According to national data, the most common reason for reoperation after breast augmentation is not implant rupture, infection, or scarring….it is size change! It is all too common for women to undergo breast augmentation yet still feel like they want to be bigger. As a board certified plastic surgeon specializes in cosmetic breast surgery, this makes me crazy because it is preventable.
Have a Discussion with Your Surgeon
So, how do you avoid becoming one of those “I wish I went bigger” with my breast impants? It is all about proper selection of the implant size. This means an in-depth discussion with your surgeon about your expectations. You should bring a photograph to demonstrate what you want to look like. This is important because I have had several women who have come to me saying things like “I want to be natural looking” or “I just want to be fuller, but I don’t want people to notice”. This all sounds reasonable until they whip out a picture of Pamela Anderson to show me what they want! Clearly in this case there is a disconnect between what they want and what they say. Do you want to be BIG, do you want to be just a little fuller? These are things you should be clear about before you even arrive for your first consultation.
Next, your plastic surgeon should give you implants to try on. You should see how you look and feel with the new look. Sometimes, your surgeon will even let you take the implants home for a few days so that you can “test drive” your new breasts. Trying on the implants is a million times better than any expensive imaging program that your surgeon may use.
Also important is to understand how the implant will look after it is “inside”. Breast implants tend to look slightly smaller after they are inserted during surgery. I notice that the implants look about 10% smaller. This means that if you like the way a 350 cc implant looks when you try it on, it may appear more like a 325 cc implant after surgery. In this case, you should consider having a 375 cc implant placed.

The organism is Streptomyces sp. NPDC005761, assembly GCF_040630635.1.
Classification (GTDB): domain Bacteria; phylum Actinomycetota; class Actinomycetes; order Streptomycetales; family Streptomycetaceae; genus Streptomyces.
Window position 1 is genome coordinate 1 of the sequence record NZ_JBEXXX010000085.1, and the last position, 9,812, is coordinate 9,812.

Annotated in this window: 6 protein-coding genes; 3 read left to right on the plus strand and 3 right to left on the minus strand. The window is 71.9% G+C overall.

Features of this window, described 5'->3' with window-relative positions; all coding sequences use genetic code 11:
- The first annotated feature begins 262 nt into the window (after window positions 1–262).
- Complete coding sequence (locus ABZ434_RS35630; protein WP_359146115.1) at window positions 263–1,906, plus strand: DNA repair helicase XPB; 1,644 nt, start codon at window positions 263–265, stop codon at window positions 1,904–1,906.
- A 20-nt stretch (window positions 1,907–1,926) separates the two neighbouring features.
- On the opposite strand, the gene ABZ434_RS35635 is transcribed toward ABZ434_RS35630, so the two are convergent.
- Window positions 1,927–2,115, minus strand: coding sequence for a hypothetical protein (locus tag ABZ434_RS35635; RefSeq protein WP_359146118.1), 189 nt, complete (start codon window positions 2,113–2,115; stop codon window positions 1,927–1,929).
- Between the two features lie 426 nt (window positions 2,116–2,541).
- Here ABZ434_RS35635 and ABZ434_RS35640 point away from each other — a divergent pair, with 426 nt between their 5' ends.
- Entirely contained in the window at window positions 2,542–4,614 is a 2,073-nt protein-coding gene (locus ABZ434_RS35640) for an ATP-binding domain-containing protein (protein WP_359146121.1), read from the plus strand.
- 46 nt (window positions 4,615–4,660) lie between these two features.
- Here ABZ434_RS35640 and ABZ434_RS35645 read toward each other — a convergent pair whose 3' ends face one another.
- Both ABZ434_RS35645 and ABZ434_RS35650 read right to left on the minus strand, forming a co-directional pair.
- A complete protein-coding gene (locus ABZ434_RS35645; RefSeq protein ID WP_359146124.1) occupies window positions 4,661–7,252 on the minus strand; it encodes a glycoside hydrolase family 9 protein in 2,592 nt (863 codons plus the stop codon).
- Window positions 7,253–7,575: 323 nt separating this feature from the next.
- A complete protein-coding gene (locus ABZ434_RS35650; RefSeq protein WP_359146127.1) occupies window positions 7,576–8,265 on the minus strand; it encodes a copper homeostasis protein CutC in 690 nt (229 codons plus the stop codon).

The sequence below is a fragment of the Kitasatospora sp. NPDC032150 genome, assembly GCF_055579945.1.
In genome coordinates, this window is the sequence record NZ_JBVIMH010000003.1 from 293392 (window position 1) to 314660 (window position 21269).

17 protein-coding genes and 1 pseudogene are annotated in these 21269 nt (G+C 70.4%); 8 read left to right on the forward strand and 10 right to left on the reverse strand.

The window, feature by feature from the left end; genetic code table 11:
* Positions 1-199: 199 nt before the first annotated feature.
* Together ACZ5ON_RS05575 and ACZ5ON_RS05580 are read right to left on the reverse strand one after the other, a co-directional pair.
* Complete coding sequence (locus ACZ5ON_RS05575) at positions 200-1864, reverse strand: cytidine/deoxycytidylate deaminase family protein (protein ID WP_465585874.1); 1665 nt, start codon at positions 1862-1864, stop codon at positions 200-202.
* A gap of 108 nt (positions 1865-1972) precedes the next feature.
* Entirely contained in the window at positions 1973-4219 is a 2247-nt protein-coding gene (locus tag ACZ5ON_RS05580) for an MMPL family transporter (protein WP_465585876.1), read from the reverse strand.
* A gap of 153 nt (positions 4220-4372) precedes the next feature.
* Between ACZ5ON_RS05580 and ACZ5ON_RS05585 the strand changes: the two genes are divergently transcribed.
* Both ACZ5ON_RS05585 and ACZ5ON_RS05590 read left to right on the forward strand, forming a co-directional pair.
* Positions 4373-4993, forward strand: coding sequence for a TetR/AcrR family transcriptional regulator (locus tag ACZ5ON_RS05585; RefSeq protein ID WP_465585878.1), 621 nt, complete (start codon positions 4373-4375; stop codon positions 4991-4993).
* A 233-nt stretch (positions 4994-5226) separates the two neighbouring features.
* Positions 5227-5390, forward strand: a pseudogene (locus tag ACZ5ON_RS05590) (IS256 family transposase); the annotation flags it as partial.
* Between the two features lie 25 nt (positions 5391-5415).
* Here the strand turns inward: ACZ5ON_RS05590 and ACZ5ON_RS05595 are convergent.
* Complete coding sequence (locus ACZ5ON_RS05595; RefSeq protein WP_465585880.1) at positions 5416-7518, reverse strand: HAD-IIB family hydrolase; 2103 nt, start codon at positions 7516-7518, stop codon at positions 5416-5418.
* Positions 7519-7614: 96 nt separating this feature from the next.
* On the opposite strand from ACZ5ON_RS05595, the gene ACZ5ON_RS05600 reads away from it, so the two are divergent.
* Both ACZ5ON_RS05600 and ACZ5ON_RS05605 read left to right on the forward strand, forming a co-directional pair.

Discussion Between You and Your Surgeon
So, as you can see, a good discussion between you and your surgeon about implant size should prevent you from being unhappy with your size. Breast Augmentations are a major component of my practice, and I pay particular attention to sizing the implant so that my patients are happy afterwards. During our first visit, we discuss the surgery, the risks, and implant size. There is a lot to think about so I do not make anybody commit to the implant size. If there is any doubt about size, my patients will return again specifically to discuss implant size and not be distracted by all the other details about surgery that we go over. I also allow my patients to return as many times as they want to try on implants before surgery.
To date, I have had no woman return for reoperation purely because she thinks she is “too small” after her breast augmentation.
Avoid Bottoming Out
If a breast implant “bottoms out”, it drops below the normal breast fold. This causes the nipple to turn upward and appear near the top of the breast mound instead of over the center. Also, as the breast implant drops lower, the upper pole of the breast becomes flatter.
The cause of this is usually over aggressive dissection of the breast fold. If the surgeon disrupts the support structures of the normal breast fold, the fold weakens and cannot support the weight of the breast implant. Large and heavy breast implants may make this problem more likely.
Repair of this problem involves reconstructing the breast fold. This can be done with carefully placed internal sutures. Recently, surgeons are now using acellular dermis – either human or pig dermis – to help strengthen these internal sutures and to help support the breast implant in the normal position and prevent it from sliding lower. Keep in mind that these materials provide great results and are recommended, but it can add about $2,000 to the cost of your surgery.
“Bottoming Out” is unfortunately common with breast implants and while we have very good and effective ways of repairing it, it is best not to suffer from this at all. Like everything, the key is prevention. Your surgeon must respect the fold. The breast fold is a normal anatomic structure and care must be taken to not damage it during a breast augmentation. I should mention that it is standard to have to slightly lower the fold to accommodate breast implants, but this needs to be done carefully. Also, very large implants in very thin women should be avoided because of this possible complication.